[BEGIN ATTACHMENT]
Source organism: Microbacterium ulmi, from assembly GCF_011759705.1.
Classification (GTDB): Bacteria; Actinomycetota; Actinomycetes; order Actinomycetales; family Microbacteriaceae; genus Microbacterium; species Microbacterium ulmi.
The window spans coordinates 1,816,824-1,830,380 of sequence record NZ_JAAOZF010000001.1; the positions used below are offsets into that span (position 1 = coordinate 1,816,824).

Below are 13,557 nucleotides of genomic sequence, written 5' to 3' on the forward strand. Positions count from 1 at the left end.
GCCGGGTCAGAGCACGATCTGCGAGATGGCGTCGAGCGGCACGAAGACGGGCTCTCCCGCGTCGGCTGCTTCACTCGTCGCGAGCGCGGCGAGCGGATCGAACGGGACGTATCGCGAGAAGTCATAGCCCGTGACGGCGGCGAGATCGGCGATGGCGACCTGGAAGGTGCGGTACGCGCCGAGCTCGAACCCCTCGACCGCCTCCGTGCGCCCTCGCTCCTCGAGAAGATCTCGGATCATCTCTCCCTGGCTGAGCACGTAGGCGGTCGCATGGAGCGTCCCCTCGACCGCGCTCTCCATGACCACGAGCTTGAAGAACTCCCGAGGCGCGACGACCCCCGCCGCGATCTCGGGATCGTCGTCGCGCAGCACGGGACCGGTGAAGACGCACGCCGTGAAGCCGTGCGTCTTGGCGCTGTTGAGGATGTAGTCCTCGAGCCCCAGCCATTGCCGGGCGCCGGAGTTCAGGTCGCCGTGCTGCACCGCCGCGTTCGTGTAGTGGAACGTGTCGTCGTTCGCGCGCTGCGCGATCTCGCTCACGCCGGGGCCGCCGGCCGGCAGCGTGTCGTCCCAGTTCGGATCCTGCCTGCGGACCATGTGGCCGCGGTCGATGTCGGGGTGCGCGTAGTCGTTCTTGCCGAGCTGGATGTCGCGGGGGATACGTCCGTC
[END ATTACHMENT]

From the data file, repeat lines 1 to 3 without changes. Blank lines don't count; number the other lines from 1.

Source organism: Microbacterium ulmi, from assembly GCF_011759705.1.
Classification (GTDB): Bacteria; Actinomycetota; Actinomycetes; order Actinomycetales; family Microbacteriaceae; genus Microbacterium; species Microbacterium ulmi.
The window spans coordinates 1,816,824-1,830,380 of sequence record NZ_JAAOZF010000001.1; the positions used below are offsets into that span (position 1 = coordinate 1,816,824).